Thursday, May 10, 2001
Kidwell built some of area's top courses
Illness takes architect who designed Hueston Woods, Blue Ash
By John Erardi
The Cincinnati Enquirer
If you're golfing this weekend, hit one in honor of late architect Jack Kidwell. Kidwell, who died last month, had as much impact on public golf in the Tristate as anybody.
Kidwell, a Columbus native who mentored Michael Hurdzan and later worked for him, made perhaps his first great mark in these parts with his design of Hueston Woods (1969) and, a decade later, with Blue Ash two courses that remain in Golf Plus' top 15 Tristate public golf courses.
Jack always considered Hueston one of his favorites, Hurdzan said. It was a giant of a golf course, very important to him, and one of the first for the state park system. It fit the place so well.
And Blue Ash is a helluva course. Since they've gone in and softened the steepness of the greens a little bit, it's going to remain one of people's favorite courses for a long time.
More recently, Hurdzan and Kidwell designed Lassing Pointe, Vineyard and Fox Run at Kenton County, which are in Golf Plus' top five.
Kidwell, 83, was to have been feted this weekend along with fellow architectural icon Robert Trent Jones Sr. in Columbus, where the American Society of Golf Architects (of which Kidwell was president in 1980) is holding its annual meeting. But Kidwell died April 28 after a long illness. Jones Sr., who was 93, died last summer.
We were hoping Jack could hang on long enough to be at the meeting, but it just wasn't to be, Hurdzan said. It would have been a chance for the young architects to get to meet and enjoy one of the greats.
The next best way to meet Kidwell is through his courses. And there's a bunch of them in Greater Cincinnati.
Here are some of his other courses (some are original designs, some revisions, some additions): California, Meadowlinks, Hidden Valley, Shawnee Lookout, Batesville, Grand Oak, Neumann, Reeves, Beckett Ridge, Kenwood, Glenview, A.J. Jolly (Campbell County), Camargo and Cincinnati Country Club.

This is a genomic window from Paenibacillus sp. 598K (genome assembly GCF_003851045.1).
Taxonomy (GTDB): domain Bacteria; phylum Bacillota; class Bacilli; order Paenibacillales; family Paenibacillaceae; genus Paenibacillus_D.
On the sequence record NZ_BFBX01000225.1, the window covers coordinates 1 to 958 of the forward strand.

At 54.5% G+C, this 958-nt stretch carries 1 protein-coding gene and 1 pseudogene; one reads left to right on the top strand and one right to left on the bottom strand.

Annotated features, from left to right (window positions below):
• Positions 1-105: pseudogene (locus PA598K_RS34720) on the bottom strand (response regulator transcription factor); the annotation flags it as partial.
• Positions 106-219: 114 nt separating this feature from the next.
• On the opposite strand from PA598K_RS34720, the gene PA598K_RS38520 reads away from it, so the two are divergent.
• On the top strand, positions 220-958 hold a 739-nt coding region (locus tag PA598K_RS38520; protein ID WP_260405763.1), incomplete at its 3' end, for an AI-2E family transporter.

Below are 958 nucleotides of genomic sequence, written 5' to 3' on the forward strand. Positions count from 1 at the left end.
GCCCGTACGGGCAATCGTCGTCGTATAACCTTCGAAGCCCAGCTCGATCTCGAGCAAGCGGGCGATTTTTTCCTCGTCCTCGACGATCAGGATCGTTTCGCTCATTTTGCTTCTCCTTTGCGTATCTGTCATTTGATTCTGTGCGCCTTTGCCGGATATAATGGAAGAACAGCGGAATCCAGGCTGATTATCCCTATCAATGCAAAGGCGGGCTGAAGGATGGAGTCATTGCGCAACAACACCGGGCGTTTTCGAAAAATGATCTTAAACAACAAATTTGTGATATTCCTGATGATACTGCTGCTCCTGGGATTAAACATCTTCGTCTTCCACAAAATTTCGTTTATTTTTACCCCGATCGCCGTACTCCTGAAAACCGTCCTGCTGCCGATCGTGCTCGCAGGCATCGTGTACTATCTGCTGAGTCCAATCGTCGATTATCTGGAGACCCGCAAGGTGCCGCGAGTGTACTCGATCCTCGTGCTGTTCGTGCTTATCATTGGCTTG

Kidwell's courses are defined by their nice, wide landing areas; sizeable hazards observable from the tee and gentle, flowing, sloping greens.
This weekend's festivities in Columbus will be a memorial to Kidwell and Jones Sr., rather than a testimonial, but they will be no less celebrated.
The architects will play four courses that are perennial staples in Golf Digest's Top 100 Muirfield, Scioto, The Golf Club and Double Eagle.
That would have been high cotton for Kidwell, who grew up during the Great Depression.
Jack started as a caddie to help support his family and later won medalist honors in the state high school championship, Hurdzan said.
Somehow he convinced his father who was involved in real estate and also did some sharecropping to buy a golf course during the Depression. Jack's question of his father was, "Dad, is there a way to buy a golf course without any money?' His father's answer was, "Yes, by means of a land contract,' and that's what they did. They bought a little nine-hole family course in very bad condition.
And that is where young Jack Kidwell learned how to be a greenskeeper, a golf pro and, ultimately, a designer, rebuilding the course hole by hole.
D'Backs 5, Reds 2
Redskins expected to cut Deion
Trade winds swirl around Reds
Dellucci was supposed to take, not tater
Ex-Red Stynes has facial fractures from beaning
Reds box, runs
Browns won't bid for Dillon
Akili's shoulder sore, not damaged